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The British Museum could soon come under pressure to give back a 'stolen' statue to Easter Island 150 years after it was given to Queen Victoria as a gift.
The Moai statue was allegedly taken from the island by Richard Powell, captain of HMS Topaze, in 1868 before being handed over to the museum by the monarch.
On Easter Island, the world famous statues were built in tribute to tribal leaders after their deaths. Rapa Nui authorities, 2,000 miles from mainland Chile, have requested help to get the basalt returned to the UNESCO World Heritage Site.
However, the British Museum told the Daily Telegraph they believe there is 'a great public benefit' in keeping it in Britain.
However, there is yet to be an official request made. Yet the communities on Easter Island believe there is more benefit having the statues which they believe emit powers called 'mana' - at home.
The huge statues were built between the sixth and 17th centuries before being taken by European travellers.
On Easter Island, local leaders said it was 'an important symbol in closing the sad chapter'.
WHAT ARE THE STATUES ON EASTER ISLAND AND WHAT DO THEY MEAN?
What are the statues?
The Moai are monolithic human figures carved by the Rapa Nui people on Easter Island, between 1,250 and 1,500 AD.
All the figures have overly-large heads and are thought to be living faces of deified ancestors.
The 887 statues gaze inland across the island with an average height of 13ft (four metres). Nobody really knows how the colossal stone statues that guard Easter Island were moved into position.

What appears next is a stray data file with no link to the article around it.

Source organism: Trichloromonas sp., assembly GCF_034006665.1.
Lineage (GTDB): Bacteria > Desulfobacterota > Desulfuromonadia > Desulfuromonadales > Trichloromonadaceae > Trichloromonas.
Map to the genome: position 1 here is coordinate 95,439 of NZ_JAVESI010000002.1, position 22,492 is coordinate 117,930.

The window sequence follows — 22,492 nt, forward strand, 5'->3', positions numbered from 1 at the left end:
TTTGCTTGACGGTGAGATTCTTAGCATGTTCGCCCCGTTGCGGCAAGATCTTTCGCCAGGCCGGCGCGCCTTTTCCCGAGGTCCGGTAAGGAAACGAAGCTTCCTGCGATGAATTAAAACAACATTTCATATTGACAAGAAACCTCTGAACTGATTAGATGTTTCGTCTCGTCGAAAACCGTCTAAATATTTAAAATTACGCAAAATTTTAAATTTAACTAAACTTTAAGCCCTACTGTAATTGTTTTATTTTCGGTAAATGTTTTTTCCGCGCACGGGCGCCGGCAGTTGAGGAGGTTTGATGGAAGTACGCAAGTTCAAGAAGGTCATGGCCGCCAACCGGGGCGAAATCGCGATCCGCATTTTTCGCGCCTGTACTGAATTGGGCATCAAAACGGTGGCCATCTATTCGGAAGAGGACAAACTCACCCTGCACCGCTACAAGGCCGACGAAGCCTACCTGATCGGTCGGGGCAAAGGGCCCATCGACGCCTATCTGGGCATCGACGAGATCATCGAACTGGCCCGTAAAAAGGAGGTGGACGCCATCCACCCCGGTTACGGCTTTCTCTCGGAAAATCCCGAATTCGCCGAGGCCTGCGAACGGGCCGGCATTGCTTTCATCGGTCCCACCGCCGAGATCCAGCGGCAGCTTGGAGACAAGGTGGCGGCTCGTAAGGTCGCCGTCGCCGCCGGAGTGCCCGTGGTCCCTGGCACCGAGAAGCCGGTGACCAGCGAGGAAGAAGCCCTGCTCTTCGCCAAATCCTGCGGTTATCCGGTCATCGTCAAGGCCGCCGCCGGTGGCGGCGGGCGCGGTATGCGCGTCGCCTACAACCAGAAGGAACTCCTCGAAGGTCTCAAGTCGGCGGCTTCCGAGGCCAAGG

Nor why during the decades following the island’s discovery by Dutch explorers in 1722, each statue was systematically toppled, or how the population of Rapa Nui islanders was decimated.
Shrouded in mystery, this tiny triangular landmass, stranded in the middle of the South Pacific and 1,289 miles from its nearest neighbour, has been the subject of endless books, articles and scientific theories.
All but 53 of the Moai were carved from tuff , compressed volcanic ash, and around 100 wear red pukao of scoria.
What do they mean?
In 1979 archaeologists said the statues were designed to hold coral eyes.
The figures are believed to be symbol of authority and power. They may have embodied former chiefs and were repositories of spirits or 'mana'.
They are positioned so that ancient ancestors watch over the villages, while seven look out to sea to help travellers find land.
But it is a mystery as to how the vast carved stones were transported into position. In their remote location off the coast of Chile, the ancient inhabitants of Easter Island were believed to have been wiped out by bloody warfare, as they fought over the island's dwindling resources.
All they left behind were the iconic giant stone heads and an island littered with sharp triangles of volcanic glass, which some archaeologists have long believed were used as weapons.
A spokeswoman for the British Museum said: 'We have received no official request here at the British Museum for the statue to be returned to Easter Island.
'The Moai sculpture that we have in the museum is on permanent display to the six million people who walk through our doors every year and we think there is a great public benefit to keeping it here for all of those people to see and appreciate.
'We also believe it is important to represent the history of Easter Island's indigenous community in the British Museum.'
The UK has previously faced calls to return other items like Benin bronzes to Nigeria and Elgin marbles to Greece.
Cambridge University removed a gold cockerel after students demanded the statue be returned to a royal palace in Nigeria from where it was plundered during a 19th century British naval expedition.
The Elgin Marbles, or Parthenon sculptures, have long been the subject of dispute over their home in the British Museum, where they have been on permanent, public display since 1817.
Greek governments have called for their return to Athens since the 1980s and have even enlisted Amal Clooney to help their campaign.